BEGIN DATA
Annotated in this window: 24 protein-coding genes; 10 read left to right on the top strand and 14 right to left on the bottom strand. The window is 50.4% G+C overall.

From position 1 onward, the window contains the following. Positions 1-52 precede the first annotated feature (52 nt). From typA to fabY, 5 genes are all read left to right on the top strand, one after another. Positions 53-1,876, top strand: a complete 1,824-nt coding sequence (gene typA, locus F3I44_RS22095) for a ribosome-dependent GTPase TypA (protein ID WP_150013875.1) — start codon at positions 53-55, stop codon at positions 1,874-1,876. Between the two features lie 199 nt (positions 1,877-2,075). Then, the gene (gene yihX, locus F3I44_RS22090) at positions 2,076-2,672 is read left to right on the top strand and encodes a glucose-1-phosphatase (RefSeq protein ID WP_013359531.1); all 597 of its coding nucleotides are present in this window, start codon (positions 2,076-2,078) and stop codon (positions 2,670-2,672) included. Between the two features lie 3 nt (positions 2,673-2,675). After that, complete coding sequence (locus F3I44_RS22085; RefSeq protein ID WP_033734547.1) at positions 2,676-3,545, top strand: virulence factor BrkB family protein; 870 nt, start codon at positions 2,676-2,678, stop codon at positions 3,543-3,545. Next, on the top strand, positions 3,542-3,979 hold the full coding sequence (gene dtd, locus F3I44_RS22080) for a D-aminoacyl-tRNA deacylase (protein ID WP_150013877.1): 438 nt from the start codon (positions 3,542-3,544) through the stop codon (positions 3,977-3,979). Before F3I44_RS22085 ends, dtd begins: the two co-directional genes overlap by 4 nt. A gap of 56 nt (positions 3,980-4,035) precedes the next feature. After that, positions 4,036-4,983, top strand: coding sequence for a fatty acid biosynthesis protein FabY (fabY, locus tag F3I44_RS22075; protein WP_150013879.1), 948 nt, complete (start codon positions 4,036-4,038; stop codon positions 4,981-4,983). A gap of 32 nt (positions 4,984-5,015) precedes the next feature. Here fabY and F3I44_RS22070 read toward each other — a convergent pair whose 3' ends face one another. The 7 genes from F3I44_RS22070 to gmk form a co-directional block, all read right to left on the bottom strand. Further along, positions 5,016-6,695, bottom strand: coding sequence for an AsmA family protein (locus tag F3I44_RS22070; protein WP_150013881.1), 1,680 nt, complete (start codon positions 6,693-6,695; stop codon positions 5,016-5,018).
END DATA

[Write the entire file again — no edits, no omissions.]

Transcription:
Annotated in this window: 24 protein-coding genes; 10 read left to right on the top strand and 14 right to left on the bottom strand. The window is 50.4% G+C overall.

From position 1 onward, the window contains the following. Positions 1-52 precede the first annotated feature (52 nt). From typA to fabY, 5 genes are all read left to right on the top strand, one after another. Positions 53-1,876, top strand: a complete 1,824-nt coding sequence (gene typA, locus F3I44_RS22095) for a ribosome-dependent GTPase TypA (protein ID WP_150013875.1) — start codon at positions 53-55, stop codon at positions 1,874-1,876. Between the two features lie 199 nt (positions 1,877-2,075). Then, the gene (gene yihX, locus F3I44_RS22090) at positions 2,076-2,672 is read left to right on the top strand and encodes a glucose-1-phosphatase (RefSeq protein ID WP_013359531.1); all 597 of its coding nucleotides are present in this window, start codon (positions 2,076-2,078) and stop codon (positions 2,670-2,672) included. Between the two features lie 3 nt (positions 2,673-2,675). After that, complete coding sequence (locus F3I44_RS22085; RefSeq protein ID WP_033734547.1) at positions 2,676-3,545, top strand: virulence factor BrkB family protein; 870 nt, start codon at positions 2,676-2,678, stop codon at positions 3,543-3,545. Next, on the top strand, positions 3,542-3,979 hold the full coding sequence (gene dtd, locus F3I44_RS22080) for a D-aminoacyl-tRNA deacylase (protein ID WP_150013877.1): 438 nt from the start codon (positions 3,542-3,544) through the stop codon (positions 3,977-3,979). Before F3I44_RS22085 ends, dtd begins: the two co-directional genes overlap by 4 nt. A gap of 56 nt (positions 3,980-4,035) precedes the next feature. After that, positions 4,036-4,983, top strand: coding sequence for a fatty acid biosynthesis protein FabY (fabY, locus tag F3I44_RS22075; protein WP_150013879.1), 948 nt, complete (start codon positions 4,036-4,038; stop codon positions 4,981-4,983). A gap of 32 nt (positions 4,984-5,015) precedes the next feature. Here fabY and F3I44_RS22070 read toward each other — a convergent pair whose 3' ends face one another. The 7 genes from F3I44_RS22070 to gmk form a co-directional block, all read right to left on the bottom strand. Further along, positions 5,016-6,695, bottom strand: coding sequence for an AsmA family protein (locus tag F3I44_RS22070; protein WP_150013881.1), 1,680 nt, complete (start codon positions 6,693-6,695; stop codon positions 5,016-5,018).